Making leaf mould


Having inadvertently killed I don’t know how many unfortunate worms in my prefabricated wormery, I decided to throw it out and look for alternative nutrition sources for next year.

To that end, I’ve been to my nearest park today to bag up some autumn leaves to make my first batch of leaf mould, which I’ll spread around the base of next year’s plants as they grow. I think I’ll also make nettle tea in the Spring to supplement the nutrient rich liquid worm castings of the past. (I’ve made it successfully before, so will just up the quantity for 2019).

The wormery had gotten off to a successful start in the shed, but when I moved it outside I soon learned that the design let a lot of rain in – drowning the worm inhabitants. I bought replacement worms and covered the wormery, though continued to leave it outside. I can’t be sure what happened to the next batch, but they all died too. This type of wormery definitely belongs indoors or at least well sheltered.

Leaf mould should be relatively risk free and low maintenance.

I’ve filled four bin-liners with dry leaves (they are currently open in the garden to allow the rain in, they need to be wetted to start the moulding process). Once the leaves are wet I’ll close up the bags, give them a good shake to distributed the water, pierce them around the sides and bottom, put them in a shady place and leave them through the winter, probably five to six months.


If you let the leaves rot for longer (around 18 months) you’ll get a good soil conditioner.

Larger gardens than mine may have a big leaf pile or leaf mould cage on the go to generate a generous quantity of leaf mould for the year(s) ahead. I may gather more leaves over the next couple of weeks to make sure I’ve a useful quantity as I imagine my four bags will yield relatively little when they’ve broken down.

According to one website I looked at, most leaves can be turned into leaf mould, but some take longer to compost than others. Oak, alder and hornbeam will soon rot down, while sycamore, beech, horse chestnut and sweet chestnut take a little longer. Leaves from conifers and evergreen plants will take between two and three years to compost and are best added in small quantities only, shredding them first to help speed up composting.


A fair weather garden blogger

My blogging quiet of the last two months is a reflection of two things: work busyness, and the annual downturn of gardening enthusiasm, which slows as the garden’s productiveness does.

Looking back to last year, I similarly fell silent for the month of September.

Throughout that month, however, the garden continued to give us plenty of its three best growers of the year: tomatoes, spring onions and courgettes. So they’re definitely back on the list for 2019.

I’ve learned a lot this year about soil and yields, conditions and care, and what we will and won’t actually use from the garden. Next year the focus will be on potatoes, tomatoes, courgette, trying aubergines, more chilies, different bean varieties and peas, and of course the compulsory beetroots and carrots. Other things tried this year, will not make the list for 2019. And maybe a couple of experiments will creep in too, particularly lettuces, and different herbs.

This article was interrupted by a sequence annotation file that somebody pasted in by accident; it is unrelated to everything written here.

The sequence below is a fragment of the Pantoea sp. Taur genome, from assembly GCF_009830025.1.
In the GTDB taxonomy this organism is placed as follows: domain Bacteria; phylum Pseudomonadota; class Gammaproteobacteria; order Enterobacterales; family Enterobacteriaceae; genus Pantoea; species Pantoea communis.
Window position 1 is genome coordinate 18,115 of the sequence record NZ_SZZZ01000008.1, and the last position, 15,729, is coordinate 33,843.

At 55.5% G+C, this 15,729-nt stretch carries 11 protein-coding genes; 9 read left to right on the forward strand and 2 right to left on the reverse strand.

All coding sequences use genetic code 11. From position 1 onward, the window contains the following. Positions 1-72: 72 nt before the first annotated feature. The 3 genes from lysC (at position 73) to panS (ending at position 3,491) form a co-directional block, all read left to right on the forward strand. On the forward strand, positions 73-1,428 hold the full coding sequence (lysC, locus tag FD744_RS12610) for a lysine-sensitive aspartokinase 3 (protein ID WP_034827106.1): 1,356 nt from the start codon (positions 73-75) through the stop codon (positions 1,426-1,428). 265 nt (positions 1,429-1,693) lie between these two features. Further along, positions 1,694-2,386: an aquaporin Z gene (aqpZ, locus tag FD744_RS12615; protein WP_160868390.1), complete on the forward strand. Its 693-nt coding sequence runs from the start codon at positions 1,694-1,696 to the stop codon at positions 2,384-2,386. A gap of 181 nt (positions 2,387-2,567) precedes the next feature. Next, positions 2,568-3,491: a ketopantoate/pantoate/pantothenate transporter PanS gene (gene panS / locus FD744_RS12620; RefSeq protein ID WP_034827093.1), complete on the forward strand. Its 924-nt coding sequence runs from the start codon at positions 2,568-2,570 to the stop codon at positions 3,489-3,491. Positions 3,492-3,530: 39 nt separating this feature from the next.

Great yields from our five tomato plants (which still have more fruit to give before they’re done). I made my first tomato chutneys and some delicious pasta sauces.
We enjoyed a glut of massive courgettes from two plants, and lots of interesting recipes resulted.
While the squashes were technically a success, the plants grow so huge (and my enthusiasm for using the actual squashes is relatively so small) that I don’t think I’ll bother again.
Think we had six heads of broccoli in total. After a huge amount of time, and water, it seems inefficient to grow broccoli in the garden. I tried a couple of varieties of purple sprouting last year, which bolted very quickly. So I think my broccoli growing days may be over for now.
Spring onions have grown well, and are still looking good, ditto runner beans (though I’ll try different varieties next year, and more peas), the chilis were small but have a good kick, and the beetroot was reliable, if a little on the small side.

Squash and cucumber harvest time

Hoikkaido squashes. The squash plants were a first-time experiment for me, and they quickly took over the garden. 
Lemon crystal cucumbers (and Patch). Delicious served cold from the fridge with a little rice wine vinegar/soy sauce/sesame seed combo. A delicate lemon flavour and crisp flesh.
Mystery potatoes. These are the children of some spontaneous potato plants that grew from our not-fully-broken-down compost.

August 2018 update

The courgette glut continues apace. We’ve had massive fruits from our two main plants, and looks like plenty more to come. Still working on perfecting the courgette fritter (with mint, feta, garlic, egg and flour).
We’re growing two varieties of tomato: Gardeners’ Delight (a cherry variety) and Douglas F1 (medium fruits). We’ve started eating the cherries (deliciously sweet), haven’t had a fully ripened Douglas as yet.
Our two crystal lemon cucumber plants are starting to fruit. They’re not ideally positioned (outside the greenhouse, in a slightly shady spot) so we’ll see how they turn out.
The sprouts are growing slowly but steadily.
I’ve counted nine squashes growing, and many more little fruits showing on our ever-extending plants. We harvested one last week, but far too early. It was not a pleasant eating experience!
Our runner beans have run amok. Many are now harbouring full size beans that I’ll leave on the vine and harvest later in the year for drying. The younger beans coming through are very tender and pleasant when steamed and served with a little oil or butter, sea salt and black pepper.